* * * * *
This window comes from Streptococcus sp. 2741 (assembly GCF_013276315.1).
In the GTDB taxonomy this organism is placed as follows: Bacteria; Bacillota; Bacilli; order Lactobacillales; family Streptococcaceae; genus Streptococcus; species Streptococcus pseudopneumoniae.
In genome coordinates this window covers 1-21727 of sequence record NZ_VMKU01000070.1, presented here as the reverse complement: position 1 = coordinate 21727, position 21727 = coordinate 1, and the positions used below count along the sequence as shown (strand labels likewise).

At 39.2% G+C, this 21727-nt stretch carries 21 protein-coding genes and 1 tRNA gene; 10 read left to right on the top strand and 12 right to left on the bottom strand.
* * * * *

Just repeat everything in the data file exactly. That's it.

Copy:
This window comes from Streptococcus sp. 2741 (assembly GCF_013276315.1).
In the GTDB taxonomy this organism is placed as follows: Bacteria; Bacillota; Bacilli; order Lactobacillales; family Streptococcaceae; genus Streptococcus; species Streptococcus pseudopneumoniae.
In genome coordinates this window covers 1-21727 of sequence record NZ_VMKU01000070.1, presented here as the reverse complement: position 1 = coordinate 21727, position 21727 = coordinate 1, and the positions used below count along the sequence as shown (strand labels likewise).

At 39.2% G+C, this 21727-nt stretch carries 21 protein-coding genes and 1 tRNA gene; 10 read left to right on the top strand and 12 right to left on the bottom strand.